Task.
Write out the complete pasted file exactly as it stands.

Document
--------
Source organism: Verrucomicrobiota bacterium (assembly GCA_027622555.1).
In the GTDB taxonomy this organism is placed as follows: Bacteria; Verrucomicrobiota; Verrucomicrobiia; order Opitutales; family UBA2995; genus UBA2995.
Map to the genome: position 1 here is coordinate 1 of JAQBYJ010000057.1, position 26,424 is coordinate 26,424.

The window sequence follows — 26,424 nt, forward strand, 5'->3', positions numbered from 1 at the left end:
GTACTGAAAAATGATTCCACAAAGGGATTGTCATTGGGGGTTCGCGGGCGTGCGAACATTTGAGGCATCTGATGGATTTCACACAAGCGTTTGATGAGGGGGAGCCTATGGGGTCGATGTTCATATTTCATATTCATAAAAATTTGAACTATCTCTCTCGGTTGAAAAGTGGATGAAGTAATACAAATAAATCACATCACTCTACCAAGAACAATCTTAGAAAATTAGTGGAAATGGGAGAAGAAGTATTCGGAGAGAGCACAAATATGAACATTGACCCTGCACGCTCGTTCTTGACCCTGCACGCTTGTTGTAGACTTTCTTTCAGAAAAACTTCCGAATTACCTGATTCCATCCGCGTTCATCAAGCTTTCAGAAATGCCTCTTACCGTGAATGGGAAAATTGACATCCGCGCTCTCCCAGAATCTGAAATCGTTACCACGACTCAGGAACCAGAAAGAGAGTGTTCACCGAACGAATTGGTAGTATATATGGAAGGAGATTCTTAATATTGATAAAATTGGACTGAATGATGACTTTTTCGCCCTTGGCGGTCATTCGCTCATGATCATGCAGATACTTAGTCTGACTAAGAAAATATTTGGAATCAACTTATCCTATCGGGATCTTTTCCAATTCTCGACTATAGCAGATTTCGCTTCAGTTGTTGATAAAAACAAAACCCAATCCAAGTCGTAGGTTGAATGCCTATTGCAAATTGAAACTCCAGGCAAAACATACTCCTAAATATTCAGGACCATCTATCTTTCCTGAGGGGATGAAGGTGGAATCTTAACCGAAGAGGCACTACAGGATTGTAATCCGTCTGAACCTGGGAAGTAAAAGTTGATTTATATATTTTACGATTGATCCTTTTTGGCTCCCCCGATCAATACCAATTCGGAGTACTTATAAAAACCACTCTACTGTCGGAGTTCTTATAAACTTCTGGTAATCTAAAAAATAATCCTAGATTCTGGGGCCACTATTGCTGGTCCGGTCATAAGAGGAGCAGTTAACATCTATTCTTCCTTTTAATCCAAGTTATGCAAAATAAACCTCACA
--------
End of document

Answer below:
Source organism: Verrucomicrobiota bacterium (assembly GCA_027622555.1).
In the GTDB taxonomy this organism is placed as follows: Bacteria; Verrucomicrobiota; Verrucomicrobiia; order Opitutales; family UBA2995; genus UBA2995.
Map to the genome: position 1 here is coordinate 1 of JAQBYJ010000057.1, position 26,424 is coordinate 26,424.

The window sequence follows — 26,424 nt, forward strand, 5'->3', positions numbered from 1 at the left end:
GTACTGAAAAATGATTCCACAAAGGGATTGTCATTGGGGGTTCGCGGGCGTGCGAACATTTGAGGCATCTGATGGATTTCACACAAGCGTTTGATGAGGGGGAGCCTATGGGGTCGATGTTCATATTTCATATTCATAAAAATTTGAACTATCTCTCTCGGTTGAAAAGTGGATGAAGTAATACAAATAAATCACATCACTCTACCAAGAACAATCTTAGAAAATTAGTGGAAATGGGAGAAGAAGTATTCGGAGAGAGCACAAATATGAACATTGACCCTGCACGCTCGTTCTTGACCCTGCACGCTTGTTGTAGACTTTCTTTCAGAAAAACTTCCGAATTACCTGATTCCATCCGCGTTCATCAAGCTTTCAGAAATGCCTCTTACCGTGAATGGGAAAATTGACATCCGCGCTCTCCCAGAATCTGAAATCGTTACCACGACTCAGGAACCAGAAAGAGAGTGTTCACCGAACGAATTGGTAGTATATATGGAAGGAGATTCTTAATATTGATAAAATTGGACTGAATGATGACTTTTTCGCCCTTGGCGGTCATTCGCTCATGATCATGCAGATACTTAGTCTGACTAAGAAAATATTTGGAATCAACTTATCCTATCGGGATCTTTTCCAATTCTCGACTATAGCAGATTTCGCTTCAGTTGTTGATAAAAACAAAACCCAATCCAAGTCGTAGGTTGAATGCCTATTGCAAATTGAAACTCCAGGCAAAACATACTCCTAAATATTCAGGACCATCTATCTTTCCTGAGGGGATGAAGGTGGAATCTTAACCGAAGAGGCACTACAGGATTGTAATCCGTCTGAACCTGGGAAGTAAAAGTTGATTTATATATTTTACGATTGATCCTTTTTGGCTCCCCCGATCAATACCAATTCGGAGTACTTATAAAAACCACTCTACTGTCGGAGTTCTTATAAACTTCTGGTAATCTAAAAAATAATCCTAGATTCTGGGGCCACTATTGCTGGTCCGGTCATAAGAGGAGCAGTTAACATCTATTCTTCCTTTTAATCCAAGTTATGCAAAATAAACCTCACA